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Paria River Valley, Utah

Friday, 17 June 2016

Rossland, Trail's Rock Walls and Covered Stairs

Yesterday morning while the sun was still out, Ray and I drove to Rossland which is only 9 km up the mountain from Trail to have a look around. Ray noticed there is an old gold mine up there, a couple of the metal sculptures from Castlegar and a Brewery. Trail's elevation is about 1450 feet (440M) and Rossland is 3350 Feet (1023M). A rise of almost 2000 feet in 9 km.

"Rossland's physical history dates back approximately two million years, when a volcano erupted in the Monashee Mountains.

Rare minerals rich in gold ore were created from this volcanic eruption that spewed across Red Mountain. The fortune in gold lay hidden through the ages awaiting discovery. In 1865, Rossland became linked with other nearby villages. Interest in gold mining in the area was increasing and the British were seeking to tighten their grip on potential prospects, so a trail was created to provide access to the BC interior. The hope was that the Dewdney Trail, a 400km/248mi route leading from Hope to Fort Steele, and past the present site of Rossland, would improve transportation to and from the ore-rich mountains. Rossland was incorporated in 1897 and was, at that time, one of the largest cities in Western Canada." 
(Google)

We went directly to the Visitor's Center which also features the Le Roi mine museum. We were able to take a few pictures outside but the actual mine site up on the hill was mostly rubble now. We could have paid $8 a piece to see the info in the 1 room museum and walk up the hill to see the old mine site. Even the access tunnel had been collapsed, the visitor center employee told us. Needless to say was said "thanks but no thanks".
 

Air Compressor used for 75 years.
Next we went to the main street, Columbia Street, to stroll the couple blocks to view the shops and old buildings. Very cute. They have a wonderful grocery store there that is very similar to Thrifty Foods. Very good produce , deli, bakery and meat departments although a little pricey but great selection. I actually bought a flash frozen sockeye fillet for tonight's dinner for $11 .. not too bad I thought.

Bank of Montreal circa 1900

Bank of Toronto circa 1896
Commercial Buildings circa 1901
La Ronde and Rodier block circa 1898
Street view of Columbia Street
Montreal Hotel circa 1898
 Notice the skies are beginning to darken as we drove around ... I think the thundershowers will be coming soon.

Post Office 
Ray found where the brewery was located so we walked around it and unfortunately it was closed for another hour until noon and did not serve food, just had a tasting bar. Bummer. The girl at the Visitor's Center suggested a good place for lunch was at the Steam Shovel Restaurant located in one of the oldest hotel's in Rossland that had been refurbished. Unfortunately it was closed util 3 pm. Walking around it seemed none of the restaurants open until dinner!!!  Unless of course you go just to a coffee shop. Ray and I decided just to drive up a few of the streets to see some of the old houses and then make our way back into Trail and have lunch at home.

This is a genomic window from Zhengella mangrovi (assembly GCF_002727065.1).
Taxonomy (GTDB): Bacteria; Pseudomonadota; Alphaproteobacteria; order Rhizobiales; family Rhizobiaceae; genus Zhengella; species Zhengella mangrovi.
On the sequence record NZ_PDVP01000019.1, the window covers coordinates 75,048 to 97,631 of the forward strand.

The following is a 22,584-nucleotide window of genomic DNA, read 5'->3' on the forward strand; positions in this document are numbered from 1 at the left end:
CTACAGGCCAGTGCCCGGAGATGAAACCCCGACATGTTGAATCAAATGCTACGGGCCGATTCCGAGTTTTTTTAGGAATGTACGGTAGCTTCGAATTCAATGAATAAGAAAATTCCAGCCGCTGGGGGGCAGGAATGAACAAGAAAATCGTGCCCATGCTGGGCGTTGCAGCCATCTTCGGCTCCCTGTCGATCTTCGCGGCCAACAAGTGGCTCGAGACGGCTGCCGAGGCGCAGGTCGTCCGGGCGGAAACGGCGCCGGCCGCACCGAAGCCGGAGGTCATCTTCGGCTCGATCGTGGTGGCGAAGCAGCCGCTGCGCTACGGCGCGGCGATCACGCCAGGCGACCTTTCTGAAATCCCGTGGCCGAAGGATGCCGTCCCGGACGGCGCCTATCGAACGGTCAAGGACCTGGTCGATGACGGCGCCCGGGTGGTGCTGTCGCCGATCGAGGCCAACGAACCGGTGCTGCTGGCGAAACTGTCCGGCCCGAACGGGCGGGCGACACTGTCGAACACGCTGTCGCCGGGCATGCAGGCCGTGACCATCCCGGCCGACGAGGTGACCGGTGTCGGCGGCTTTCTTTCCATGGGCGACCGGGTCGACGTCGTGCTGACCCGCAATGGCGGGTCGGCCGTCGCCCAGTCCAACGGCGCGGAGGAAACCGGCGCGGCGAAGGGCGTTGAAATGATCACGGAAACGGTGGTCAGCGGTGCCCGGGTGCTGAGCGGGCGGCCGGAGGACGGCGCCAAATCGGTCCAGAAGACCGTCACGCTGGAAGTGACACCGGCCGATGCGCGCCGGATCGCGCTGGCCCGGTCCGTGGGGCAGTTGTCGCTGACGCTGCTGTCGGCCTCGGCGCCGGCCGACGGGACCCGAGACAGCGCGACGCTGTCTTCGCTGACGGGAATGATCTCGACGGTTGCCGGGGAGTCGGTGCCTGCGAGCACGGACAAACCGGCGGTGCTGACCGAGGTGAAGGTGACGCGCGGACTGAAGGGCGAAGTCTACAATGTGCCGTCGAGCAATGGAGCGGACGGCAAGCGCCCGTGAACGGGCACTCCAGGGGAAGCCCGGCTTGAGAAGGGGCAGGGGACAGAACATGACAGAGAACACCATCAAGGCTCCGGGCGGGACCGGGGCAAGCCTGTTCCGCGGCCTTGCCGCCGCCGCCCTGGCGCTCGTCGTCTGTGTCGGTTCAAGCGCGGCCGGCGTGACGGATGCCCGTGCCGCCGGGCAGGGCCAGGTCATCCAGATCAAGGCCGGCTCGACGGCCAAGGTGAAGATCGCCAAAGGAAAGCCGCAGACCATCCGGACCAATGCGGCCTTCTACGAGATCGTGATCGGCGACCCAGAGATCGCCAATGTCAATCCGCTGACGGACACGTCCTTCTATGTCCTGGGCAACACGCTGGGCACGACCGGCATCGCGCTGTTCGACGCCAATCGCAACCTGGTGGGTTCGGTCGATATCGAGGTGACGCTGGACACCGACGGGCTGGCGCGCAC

Courthouse Circa 1894 National Historic Building
Firehall
Private Residence
Private residence that is for sale
The back of the same house.
United Church

Here are 2 more metal sculptures that were leased from Castlegar for display.

Sculpture "V Formation"

You turn a bicycle wheel to have the geese flap there wings so of course I had to try it.

Sculpture - Sphere with the Burnes and Co. building.
On the way back to camp though I had noticed a diner sign so we went there and ate wonderful burgers.

Ray went for a few short photo shoots on his own the past couple of days for specific things he wanted to see. Here are some pictures of the Trail's famous rock walls and covered stairs.


Above is a shot of a large chunk of the 28,000 steps you can take.  There is a "Trail's Rock Walls" pamphlet to pick up at the Visitor Centre.  (Parking at the Visitor Centre is minuscule and was closed on Saturday, and Sunday apparently, when we first arrived).  Each walk is named after Italian pasta meals.  The rock walls and steps are everywhere as the oldest part of town goes straight up the mountain.  Needless to say, parking is at a premium up these streets.  Below is a shot combining both rock wall and the steps.  These steps are some of the earliest as you can see by the rocks used to construct the steps.  Later examples are concrete.



Bell St. rock wall combination, according to the pamphlet, a must see.
More steps and one of the many murals found throughout town.
Tomorrow we leave and head to Kaslo for a few days. It will be nice to have a change of scenery again.

1 comment:

  1. Rossland looks like a very cool little town. We missed that one! ☹️

    ReplyDelete